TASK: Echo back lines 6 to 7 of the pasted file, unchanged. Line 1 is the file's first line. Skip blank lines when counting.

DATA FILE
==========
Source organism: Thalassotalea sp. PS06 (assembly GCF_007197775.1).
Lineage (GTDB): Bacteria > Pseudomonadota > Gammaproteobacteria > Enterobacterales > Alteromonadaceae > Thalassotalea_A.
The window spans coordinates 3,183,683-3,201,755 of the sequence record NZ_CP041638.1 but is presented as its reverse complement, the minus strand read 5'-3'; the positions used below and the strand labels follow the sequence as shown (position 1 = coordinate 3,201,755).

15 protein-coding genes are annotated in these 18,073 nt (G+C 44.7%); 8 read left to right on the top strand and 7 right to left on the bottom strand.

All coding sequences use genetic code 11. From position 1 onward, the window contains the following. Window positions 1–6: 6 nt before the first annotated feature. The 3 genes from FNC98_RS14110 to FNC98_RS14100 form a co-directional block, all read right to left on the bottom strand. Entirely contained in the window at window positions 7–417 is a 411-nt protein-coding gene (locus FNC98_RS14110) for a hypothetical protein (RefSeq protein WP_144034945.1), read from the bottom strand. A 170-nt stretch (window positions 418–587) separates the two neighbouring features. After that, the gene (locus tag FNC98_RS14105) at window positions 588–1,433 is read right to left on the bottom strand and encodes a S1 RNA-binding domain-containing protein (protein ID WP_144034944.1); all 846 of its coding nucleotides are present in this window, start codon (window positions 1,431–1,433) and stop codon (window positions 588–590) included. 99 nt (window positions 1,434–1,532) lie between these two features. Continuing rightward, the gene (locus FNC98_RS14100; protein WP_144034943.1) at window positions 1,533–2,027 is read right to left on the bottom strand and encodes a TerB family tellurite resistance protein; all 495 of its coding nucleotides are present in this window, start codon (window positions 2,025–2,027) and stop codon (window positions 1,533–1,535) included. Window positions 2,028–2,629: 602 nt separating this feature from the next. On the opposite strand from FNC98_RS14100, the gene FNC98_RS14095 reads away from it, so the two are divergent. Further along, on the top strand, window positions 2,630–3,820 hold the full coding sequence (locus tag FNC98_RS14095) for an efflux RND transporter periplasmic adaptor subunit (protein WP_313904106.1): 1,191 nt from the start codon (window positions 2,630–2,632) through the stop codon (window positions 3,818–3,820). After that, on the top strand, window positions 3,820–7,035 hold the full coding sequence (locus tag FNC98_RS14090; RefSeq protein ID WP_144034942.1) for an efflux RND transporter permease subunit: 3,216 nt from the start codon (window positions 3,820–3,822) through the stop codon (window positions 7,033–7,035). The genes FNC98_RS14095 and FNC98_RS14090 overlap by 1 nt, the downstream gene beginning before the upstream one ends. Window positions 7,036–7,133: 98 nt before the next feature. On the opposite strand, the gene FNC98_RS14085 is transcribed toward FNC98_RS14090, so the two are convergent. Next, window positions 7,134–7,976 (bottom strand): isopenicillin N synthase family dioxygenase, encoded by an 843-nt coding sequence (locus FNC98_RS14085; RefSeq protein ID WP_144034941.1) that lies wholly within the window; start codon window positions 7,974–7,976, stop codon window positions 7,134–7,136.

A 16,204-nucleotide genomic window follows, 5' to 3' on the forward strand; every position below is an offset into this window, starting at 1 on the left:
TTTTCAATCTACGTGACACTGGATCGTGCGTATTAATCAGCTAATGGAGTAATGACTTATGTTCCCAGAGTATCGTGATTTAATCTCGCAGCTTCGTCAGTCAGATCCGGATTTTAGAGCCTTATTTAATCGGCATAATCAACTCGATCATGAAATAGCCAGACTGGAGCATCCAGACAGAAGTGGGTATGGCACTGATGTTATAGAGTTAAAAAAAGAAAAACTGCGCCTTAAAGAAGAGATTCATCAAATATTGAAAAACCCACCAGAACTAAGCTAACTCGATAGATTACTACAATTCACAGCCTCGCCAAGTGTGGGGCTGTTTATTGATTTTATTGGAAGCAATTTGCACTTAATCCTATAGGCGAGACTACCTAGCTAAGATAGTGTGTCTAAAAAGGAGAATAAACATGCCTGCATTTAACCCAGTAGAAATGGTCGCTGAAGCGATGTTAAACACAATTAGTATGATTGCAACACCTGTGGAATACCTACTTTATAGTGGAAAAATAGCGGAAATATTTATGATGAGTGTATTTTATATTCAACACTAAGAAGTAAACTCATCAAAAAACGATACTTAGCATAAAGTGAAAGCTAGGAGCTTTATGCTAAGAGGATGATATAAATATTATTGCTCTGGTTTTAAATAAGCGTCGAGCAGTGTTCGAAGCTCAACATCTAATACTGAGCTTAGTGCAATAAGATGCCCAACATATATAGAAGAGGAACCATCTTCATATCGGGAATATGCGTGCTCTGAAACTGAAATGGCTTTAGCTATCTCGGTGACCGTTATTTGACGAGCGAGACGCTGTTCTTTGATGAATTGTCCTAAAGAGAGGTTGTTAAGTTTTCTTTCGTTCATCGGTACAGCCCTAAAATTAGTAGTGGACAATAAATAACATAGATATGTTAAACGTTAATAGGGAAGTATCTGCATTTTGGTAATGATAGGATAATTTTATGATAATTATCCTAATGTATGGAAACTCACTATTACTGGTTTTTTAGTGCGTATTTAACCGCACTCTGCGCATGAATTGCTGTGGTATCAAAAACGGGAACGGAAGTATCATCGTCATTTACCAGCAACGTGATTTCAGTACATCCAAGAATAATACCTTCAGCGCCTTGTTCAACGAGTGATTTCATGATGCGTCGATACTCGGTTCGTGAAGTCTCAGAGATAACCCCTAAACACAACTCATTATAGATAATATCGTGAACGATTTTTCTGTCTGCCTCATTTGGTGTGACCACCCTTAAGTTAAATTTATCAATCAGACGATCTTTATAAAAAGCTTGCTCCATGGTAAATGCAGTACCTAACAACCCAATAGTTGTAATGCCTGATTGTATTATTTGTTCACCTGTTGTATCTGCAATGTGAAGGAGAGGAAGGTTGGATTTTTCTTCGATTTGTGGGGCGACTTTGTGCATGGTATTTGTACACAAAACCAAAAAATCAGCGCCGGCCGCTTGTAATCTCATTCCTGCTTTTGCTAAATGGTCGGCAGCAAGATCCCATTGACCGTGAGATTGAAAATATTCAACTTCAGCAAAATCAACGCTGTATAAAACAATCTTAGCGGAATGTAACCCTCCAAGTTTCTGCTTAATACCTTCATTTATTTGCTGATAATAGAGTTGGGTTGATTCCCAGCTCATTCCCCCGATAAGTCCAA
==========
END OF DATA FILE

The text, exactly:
A 16,204-nucleotide genomic window follows, 5' to 3' on the forward strand; every position below is an offset into this window, starting at 1 on the left:
TTTTCAATCTACGTGACACTGGATCGTGCGTATTAATCAGCTAATGGAGTAATGACTTATGTTCCCAGAGTATCGTGATTTAATCTCGCAGCTTCGTCAGTCAGATCCGGATTTTAGAGCCTTATTTAATCGGCATAATCAACTCGATCATGAAATAGCCAGACTGGAGCATCCAGACAGAAGTGGGTATGGCACTGATGTTATAGAGTTAAAAAAAGAAAAACTGCGCCTTAAAGAAGAGATTCATCAAATATTGAAAAACCCACCAGAACTAAGCTAACTCGATAGATTACTACAATTCACAGCCTCGCCAAGTGTGGGGCTGTTTATTGATTTTATTGGAAGCAATTTGCACTTAATCCTATAGGCGAGACTACCTAGCTAAGATAGTGTGTCTAAAAAGGAGAATAAACATGCCTGCATTTAACCCAGTAGAAATGGTCGCTGAAGCGATGTTAAACACAATTAGTATGATTGCAACACCTGTGGAATACCTACTTTATAGTGGAAAAATAGCGGAAATATTTATGATGAGTGTATTTTATATTCAACACTAAGAAGTAAACTCATCAAAAAACGATACTTAGCATAAAGTGAAAGCTAGGAGCTTTATGCTAAGAGGATGATATAAATATTATTGCTCTGGTTTTAAATAAGCGTCGAGCAGTGTTCGAAGCTCAACATCTAATACTGAGCTTAGTGCAATAAGATGCCCAACATATATAGAAGAGGAACCATCTTCATATCGGGAATATGCGTGCTCTGAAACTGAAATGGCTTTAGCTATCTCGGTGACCGTTATTTGACGAGCGAGACGCTGTTCTTTGATGAATTGTCCTAAAGAGAGGTTGTTAAGTTTTCTTTCGTTCATCGGTACAGCCCTAAAATTAGTAGTGGACAATAAATAACATAGATATGTTAAACGTTAATAGGGAAGTATCTGCATTTTGGTAATGATAGGATAATTTTATGATAATTATCCTAATGTATGGAAACTCACTATTACTGGTTTTTTAGTGCGTATTTAACCGCACTCTGCGCATGAATTGCTGTGGTATCAAAAACGGGAACGGAAGTATCATCGTCATTTACCAGCAACGTGATTTCAGTACATCCAAGAATAATACCTTCAGCGCCTTGTTCAACGAGTGATTTCATGATGCGTCGATACTCGGTTCGTGAAGTCTCAGAGATAACCCCTAAACACAACTCATTATAGATAATATCGTGAACGATTTTTCTGTCTGCCTCATTTGGTGTGACCACCCTTAAGTTAAATTTATCAATCAGACGATCTTTATAAAAAGCTTGCTCCATGGTAAATGCAGTACCTAACAACCCAATAGTTGTAATGCCTGATTGTATTATTTGTTCACCTGTTGTATCTGCAATGTGAAGGAGAGGAAGGTTGGATTTTTCTTCGATTTGTGGGGCGACTTTGTGCATGGTATTTGTACACAAAACCAAAAAATCAGCGCCGGCCGCTTGTAATCTCATTCCTGCTTTTGCTAAATGGTCGGCAGCAAGATCCCATTGACCGTGAGATTGAAAATATTCAACTTCAGCAAAATCAACGCTGTATAAAACAATCTTAGCGGAATGTAACCCTCCAAGTTTCTGCTTAATACCTTCATTTATTTGCTGATAATAGAGTTGGGTTGATTCCCAGCTCATTCCCCCGATAAGTCCAA